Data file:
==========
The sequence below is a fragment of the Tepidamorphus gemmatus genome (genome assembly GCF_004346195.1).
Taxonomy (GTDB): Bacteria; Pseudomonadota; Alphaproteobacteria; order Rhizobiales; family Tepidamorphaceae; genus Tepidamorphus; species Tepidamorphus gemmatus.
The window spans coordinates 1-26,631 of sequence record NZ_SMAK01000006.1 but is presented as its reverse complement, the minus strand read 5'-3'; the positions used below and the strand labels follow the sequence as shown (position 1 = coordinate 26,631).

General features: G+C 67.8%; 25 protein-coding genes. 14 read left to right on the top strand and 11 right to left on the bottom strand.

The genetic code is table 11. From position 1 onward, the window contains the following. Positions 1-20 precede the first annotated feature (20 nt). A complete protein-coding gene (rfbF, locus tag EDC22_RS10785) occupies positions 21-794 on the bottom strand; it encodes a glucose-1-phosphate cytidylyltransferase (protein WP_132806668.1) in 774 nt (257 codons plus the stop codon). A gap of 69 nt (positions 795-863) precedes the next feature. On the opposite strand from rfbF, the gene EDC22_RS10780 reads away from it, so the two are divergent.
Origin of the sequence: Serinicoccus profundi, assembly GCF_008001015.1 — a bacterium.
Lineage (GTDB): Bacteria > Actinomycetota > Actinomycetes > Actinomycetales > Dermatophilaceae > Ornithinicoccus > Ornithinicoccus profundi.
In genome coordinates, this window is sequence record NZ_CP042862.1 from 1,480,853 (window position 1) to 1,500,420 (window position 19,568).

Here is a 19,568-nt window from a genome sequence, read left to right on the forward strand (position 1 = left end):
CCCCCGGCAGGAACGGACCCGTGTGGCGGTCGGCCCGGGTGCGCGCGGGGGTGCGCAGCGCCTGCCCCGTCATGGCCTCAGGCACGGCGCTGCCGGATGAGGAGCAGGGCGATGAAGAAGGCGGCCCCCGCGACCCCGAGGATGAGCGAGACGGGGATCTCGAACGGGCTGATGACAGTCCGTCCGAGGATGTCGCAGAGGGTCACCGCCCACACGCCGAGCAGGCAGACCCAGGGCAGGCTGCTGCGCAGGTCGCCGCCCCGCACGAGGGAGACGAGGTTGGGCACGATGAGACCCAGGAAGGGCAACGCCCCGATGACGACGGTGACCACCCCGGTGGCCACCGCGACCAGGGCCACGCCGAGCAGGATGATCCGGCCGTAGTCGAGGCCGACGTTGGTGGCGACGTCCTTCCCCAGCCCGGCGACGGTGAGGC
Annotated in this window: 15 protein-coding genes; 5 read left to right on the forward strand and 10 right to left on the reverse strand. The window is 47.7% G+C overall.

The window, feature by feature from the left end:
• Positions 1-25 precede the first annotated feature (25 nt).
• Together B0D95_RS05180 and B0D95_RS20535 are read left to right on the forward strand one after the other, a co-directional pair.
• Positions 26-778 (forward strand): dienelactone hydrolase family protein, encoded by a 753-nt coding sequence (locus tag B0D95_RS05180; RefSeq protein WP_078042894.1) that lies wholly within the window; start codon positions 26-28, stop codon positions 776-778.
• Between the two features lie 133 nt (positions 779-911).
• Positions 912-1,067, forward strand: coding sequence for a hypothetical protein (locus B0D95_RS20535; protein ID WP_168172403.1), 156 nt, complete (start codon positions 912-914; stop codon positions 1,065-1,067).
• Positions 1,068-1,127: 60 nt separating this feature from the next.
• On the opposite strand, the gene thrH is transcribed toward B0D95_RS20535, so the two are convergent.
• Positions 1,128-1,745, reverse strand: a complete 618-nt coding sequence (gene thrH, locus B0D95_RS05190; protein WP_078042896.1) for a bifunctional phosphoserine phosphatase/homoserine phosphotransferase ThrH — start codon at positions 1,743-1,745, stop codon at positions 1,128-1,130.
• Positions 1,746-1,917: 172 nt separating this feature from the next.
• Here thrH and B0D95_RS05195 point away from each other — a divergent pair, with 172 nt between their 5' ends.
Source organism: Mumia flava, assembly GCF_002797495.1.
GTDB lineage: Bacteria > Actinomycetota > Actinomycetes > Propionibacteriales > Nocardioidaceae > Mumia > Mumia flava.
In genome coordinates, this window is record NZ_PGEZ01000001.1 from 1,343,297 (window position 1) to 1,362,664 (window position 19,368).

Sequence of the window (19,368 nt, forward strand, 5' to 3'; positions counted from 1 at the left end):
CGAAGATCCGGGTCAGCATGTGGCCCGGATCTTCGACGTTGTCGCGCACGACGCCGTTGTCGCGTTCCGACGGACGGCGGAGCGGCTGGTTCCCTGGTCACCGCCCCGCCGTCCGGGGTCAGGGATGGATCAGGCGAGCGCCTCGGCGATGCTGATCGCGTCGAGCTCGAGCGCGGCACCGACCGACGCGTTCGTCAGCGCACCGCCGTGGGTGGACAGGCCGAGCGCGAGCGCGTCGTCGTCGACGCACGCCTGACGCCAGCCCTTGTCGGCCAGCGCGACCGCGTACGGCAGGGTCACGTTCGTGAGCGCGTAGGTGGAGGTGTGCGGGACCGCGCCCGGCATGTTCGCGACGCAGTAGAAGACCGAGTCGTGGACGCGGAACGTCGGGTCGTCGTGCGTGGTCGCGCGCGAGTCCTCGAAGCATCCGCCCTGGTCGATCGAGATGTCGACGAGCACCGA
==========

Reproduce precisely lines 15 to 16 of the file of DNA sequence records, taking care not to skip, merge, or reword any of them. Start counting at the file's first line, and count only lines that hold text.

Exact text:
• Positions 26-778 (forward strand): dienelactone hydrolase family protein, encoded by a 753-nt coding sequence (locus tag B0D95_RS05180; RefSeq protein WP_078042894.1) that lies wholly within the window; start codon positions 26-28, stop codon positions 776-778.
• Between the two features lie 133 nt (positions 779-911).